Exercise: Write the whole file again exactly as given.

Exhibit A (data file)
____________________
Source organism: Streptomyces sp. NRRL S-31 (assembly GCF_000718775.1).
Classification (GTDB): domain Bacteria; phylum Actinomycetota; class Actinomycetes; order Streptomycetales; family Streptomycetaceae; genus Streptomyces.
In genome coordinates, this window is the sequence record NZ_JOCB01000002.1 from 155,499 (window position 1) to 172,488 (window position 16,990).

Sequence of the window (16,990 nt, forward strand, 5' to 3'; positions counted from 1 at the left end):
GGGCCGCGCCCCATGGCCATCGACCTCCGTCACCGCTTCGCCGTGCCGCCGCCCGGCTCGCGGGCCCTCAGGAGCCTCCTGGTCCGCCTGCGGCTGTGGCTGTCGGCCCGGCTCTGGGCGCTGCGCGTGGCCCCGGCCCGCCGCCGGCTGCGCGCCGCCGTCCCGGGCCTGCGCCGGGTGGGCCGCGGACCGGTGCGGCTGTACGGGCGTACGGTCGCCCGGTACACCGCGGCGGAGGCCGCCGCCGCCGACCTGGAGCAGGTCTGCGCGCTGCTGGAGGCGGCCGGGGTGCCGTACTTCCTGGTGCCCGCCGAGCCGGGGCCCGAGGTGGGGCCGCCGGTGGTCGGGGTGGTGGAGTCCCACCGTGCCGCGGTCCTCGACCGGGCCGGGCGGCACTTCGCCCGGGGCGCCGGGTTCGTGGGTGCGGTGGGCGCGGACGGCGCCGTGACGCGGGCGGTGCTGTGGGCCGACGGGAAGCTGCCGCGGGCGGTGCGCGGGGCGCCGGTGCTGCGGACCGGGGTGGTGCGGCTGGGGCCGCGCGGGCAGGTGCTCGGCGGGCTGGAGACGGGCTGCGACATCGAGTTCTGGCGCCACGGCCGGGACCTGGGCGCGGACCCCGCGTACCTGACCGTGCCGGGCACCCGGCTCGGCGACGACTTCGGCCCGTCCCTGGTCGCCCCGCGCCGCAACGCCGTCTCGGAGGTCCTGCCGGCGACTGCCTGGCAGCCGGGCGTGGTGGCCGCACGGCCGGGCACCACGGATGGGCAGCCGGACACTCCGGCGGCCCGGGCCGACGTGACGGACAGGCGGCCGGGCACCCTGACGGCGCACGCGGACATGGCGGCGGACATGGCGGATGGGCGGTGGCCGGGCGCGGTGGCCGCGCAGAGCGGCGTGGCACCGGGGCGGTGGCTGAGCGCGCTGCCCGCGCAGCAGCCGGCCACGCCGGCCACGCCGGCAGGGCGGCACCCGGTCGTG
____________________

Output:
Source organism: Streptomyces sp. NRRL S-31 (assembly GCF_000718775.1).
Classification (GTDB): domain Bacteria; phylum Actinomycetota; class Actinomycetes; order Streptomycetales; family Streptomycetaceae; genus Streptomyces.
In genome coordinates, this window is the sequence record NZ_JOCB01000002.1 from 155,499 (window position 1) to 172,488 (window position 16,990).

Sequence of the window (16,990 nt, forward strand, 5' to 3'; positions counted from 1 at the left end):
GGGCCGCGCCCCATGGCCATCGACCTCCGTCACCGCTTCGCCGTGCCGCCGCCCGGCTCGCGGGCCCTCAGGAGCCTCCTGGTCCGCCTGCGGCTGTGGCTGTCGGCCCGGCTCTGGGCGCTGCGCGTGGCCCCGGCCCGCCGCCGGCTGCGCGCCGCCGTCCCGGGCCTGCGCCGGGTGGGCCGCGGACCGGTGCGGCTGTACGGGCGTACGGTCGCCCGGTACACCGCGGCGGAGGCCGCCGCCGCCGACCTGGAGCAGGTCTGCGCGCTGCTGGAGGCGGCCGGGGTGCCGTACTTCCTGGTGCCCGCCGAGCCGGGGCCCGAGGTGGGGCCGCCGGTGGTCGGGGTGGTGGAGTCCCACCGTGCCGCGGTCCTCGACCGGGCCGGGCGGCACTTCGCCCGGGGCGCCGGGTTCGTGGGTGCGGTGGGCGCGGACGGCGCCGTGACGCGGGCGGTGCTGTGGGCCGACGGGAAGCTGCCGCGGGCGGTGCGCGGGGCGCCGGTGCTGCGGACCGGGGTGGTGCGGCTGGGGCCGCGCGGGCAGGTGCTCGGCGGGCTGGAGACGGGCTGCGACATCGAGTTCTGGCGCCACGGCCGGGACCTGGGCGCGGACCCCGCGTACCTGACCGTGCCGGGCACCCGGCTCGGCGACGACTTCGGCCCGTCCCTGGTCGCCCCGCGCCGCAACGCCGTCTCGGAGGTCCTGCCGGCGACTGCCTGGCAGCCGGGCGTGGTGGCCGCACGGCCGGGCACCACGGATGGGCAGCCGGACACTCCGGCGGCCCGGGCCGACGTGACGGACAGGCGGCCGGGCACCCTGACGGCGCACGCGGACATGGCGGCGGACATGGCGGATGGGCGGTGGCCGGGCGCGGTGGCCGCGCAGAGCGGCGTGGCACCGGGGCGGTGGCTGAGCGCGCTGCCCGCGCAGCAGCCGGCCACGCCGGCCACGCCGGCAGGGCGGCACCCGGTCGTG